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Re: Retargeted images redux: how it might actually be used on the web

From: Ben Darlow <ben@kapowaz.net>
Date: Fri, 28 Mar 2008 09:01:46 -0500
Message-Id: <D514C3C0-42B4-4286-A499-ED46DD86FD35@kapowaz.net>
To: www-style@w3.org

On 27 Mar 2008, at 23:00, Brad Kemper wrote:

>> [...]
>> The way I envisage that such a technique could be implemented  
>> would require a new CSS attribute for image elements, for instance:
>> #heading img {
>> 	retarget-direction: horizontal;
>> 	retarget-max-width:1000px;
>> 	retarget-min-width:400px;
>> }
> Mind if I take a stab at making it simpler? Images have an  
> intrinsic width, but can be resized via width and height, and can  
> have max-width and max-height (which I'm sure you know). It seems  
> to me that these would be sufficient for controlling the level to  
> which you would allow the retargeting to take place. If you didn't  
> it carved up smaller than 400px across, then just don't let it get  
> smaller than that.
> I think the big step would be to have something that told the UA  
> how to resize the image when it is sized to something different  
> from its intrinsic width or height (such as choosing between "seam- 
> carve" and "stretch". For instance:
> #heading img {
> 	width:100%; /* stretches to container width */
> 	max-width:1000px;
> 	min-width:400px;
> 	resize-method: seam-carve;
> }
> Personally I like "seam-carve" better than "retarget", because it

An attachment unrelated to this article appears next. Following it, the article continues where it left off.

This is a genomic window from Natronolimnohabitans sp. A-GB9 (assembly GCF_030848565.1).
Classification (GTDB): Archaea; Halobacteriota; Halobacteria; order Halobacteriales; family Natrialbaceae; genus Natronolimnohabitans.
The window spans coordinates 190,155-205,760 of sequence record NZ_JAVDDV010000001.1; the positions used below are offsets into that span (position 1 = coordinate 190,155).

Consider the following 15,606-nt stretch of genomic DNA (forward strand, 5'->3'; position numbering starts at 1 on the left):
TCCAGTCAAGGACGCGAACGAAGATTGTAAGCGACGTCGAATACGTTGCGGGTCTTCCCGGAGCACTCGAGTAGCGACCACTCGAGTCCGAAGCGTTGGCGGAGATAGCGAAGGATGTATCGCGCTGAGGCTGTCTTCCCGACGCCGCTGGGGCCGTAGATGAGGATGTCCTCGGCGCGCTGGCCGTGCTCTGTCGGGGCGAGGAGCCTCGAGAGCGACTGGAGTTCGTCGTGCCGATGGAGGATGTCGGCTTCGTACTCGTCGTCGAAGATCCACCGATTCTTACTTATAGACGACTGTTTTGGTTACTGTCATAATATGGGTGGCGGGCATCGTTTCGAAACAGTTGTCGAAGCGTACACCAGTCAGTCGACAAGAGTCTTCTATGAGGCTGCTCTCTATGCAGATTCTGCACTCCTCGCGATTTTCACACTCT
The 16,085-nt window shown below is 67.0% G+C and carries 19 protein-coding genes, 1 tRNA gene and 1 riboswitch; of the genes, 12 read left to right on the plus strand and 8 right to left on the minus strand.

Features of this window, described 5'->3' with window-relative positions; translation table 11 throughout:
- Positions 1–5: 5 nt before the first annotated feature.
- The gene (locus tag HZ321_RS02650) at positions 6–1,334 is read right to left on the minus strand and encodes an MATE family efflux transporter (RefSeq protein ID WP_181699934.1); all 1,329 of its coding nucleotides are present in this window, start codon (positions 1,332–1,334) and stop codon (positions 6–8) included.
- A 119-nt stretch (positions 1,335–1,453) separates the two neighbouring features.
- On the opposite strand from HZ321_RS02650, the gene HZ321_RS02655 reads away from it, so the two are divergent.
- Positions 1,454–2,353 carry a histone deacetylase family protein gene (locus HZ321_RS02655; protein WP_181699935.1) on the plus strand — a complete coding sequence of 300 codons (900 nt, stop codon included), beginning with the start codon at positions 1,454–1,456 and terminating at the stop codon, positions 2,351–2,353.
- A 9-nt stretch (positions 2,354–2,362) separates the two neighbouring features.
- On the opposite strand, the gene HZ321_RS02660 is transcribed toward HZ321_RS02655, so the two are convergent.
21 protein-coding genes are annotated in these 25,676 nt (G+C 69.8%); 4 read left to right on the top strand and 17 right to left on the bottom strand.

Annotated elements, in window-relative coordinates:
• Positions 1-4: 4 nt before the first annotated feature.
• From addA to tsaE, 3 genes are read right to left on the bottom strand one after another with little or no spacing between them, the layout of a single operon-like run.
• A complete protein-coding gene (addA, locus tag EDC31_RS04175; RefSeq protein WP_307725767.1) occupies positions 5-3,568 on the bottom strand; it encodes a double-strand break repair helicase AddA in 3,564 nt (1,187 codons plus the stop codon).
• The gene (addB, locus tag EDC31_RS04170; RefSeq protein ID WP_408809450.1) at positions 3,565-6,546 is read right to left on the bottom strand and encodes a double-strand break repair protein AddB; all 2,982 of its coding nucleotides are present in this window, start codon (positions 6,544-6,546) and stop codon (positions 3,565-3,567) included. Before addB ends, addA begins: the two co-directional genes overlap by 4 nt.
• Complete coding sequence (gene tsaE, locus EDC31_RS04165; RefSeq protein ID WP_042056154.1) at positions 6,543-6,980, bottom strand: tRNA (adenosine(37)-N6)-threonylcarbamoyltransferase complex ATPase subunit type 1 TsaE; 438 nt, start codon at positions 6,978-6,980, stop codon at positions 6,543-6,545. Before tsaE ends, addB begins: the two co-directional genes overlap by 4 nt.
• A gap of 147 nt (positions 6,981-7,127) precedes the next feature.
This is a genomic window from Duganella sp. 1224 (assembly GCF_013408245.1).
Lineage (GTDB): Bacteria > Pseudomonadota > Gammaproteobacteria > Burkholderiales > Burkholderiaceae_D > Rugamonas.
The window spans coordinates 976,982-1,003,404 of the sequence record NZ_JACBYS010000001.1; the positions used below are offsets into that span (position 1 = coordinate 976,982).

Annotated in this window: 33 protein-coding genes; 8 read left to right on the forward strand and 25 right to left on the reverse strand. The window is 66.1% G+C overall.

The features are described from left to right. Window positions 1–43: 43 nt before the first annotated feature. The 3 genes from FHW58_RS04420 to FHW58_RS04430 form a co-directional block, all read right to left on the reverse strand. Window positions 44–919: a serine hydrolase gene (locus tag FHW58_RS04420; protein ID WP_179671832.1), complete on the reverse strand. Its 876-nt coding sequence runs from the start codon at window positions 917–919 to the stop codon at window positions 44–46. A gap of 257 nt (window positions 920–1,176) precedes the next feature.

> sounds more descriptive. When I read "retarget" I start thinking of  
> anchor targets.

That's true; I'm basically going on the terminology that the original  
paper used, which to me was ambiguous as to which is the specific  
method they used and the general intention of the technique. I  
suspect seam-carve would be the better term to use in either case.

> I think something like this would be pretty cool, and would have a  
> good fallback method for UAs that didn't support it (they would  
> just stretch the image in or out). In theory you could also have  
> "resize-method: crop", but that would be more complicated, because  
> you would then need to also specify an anchor point that did not  
> move (although I suppose "center" could be the default).

That all sounds very acceptable to me; repurposing max/min-width for  
this would make a lot of sense, as would resize-method (which could  
perhaps allow other resizing methods such as cropping without  
resorting to background clipping).

Received on Friday, 28 March 2008 14:02:37 UTC

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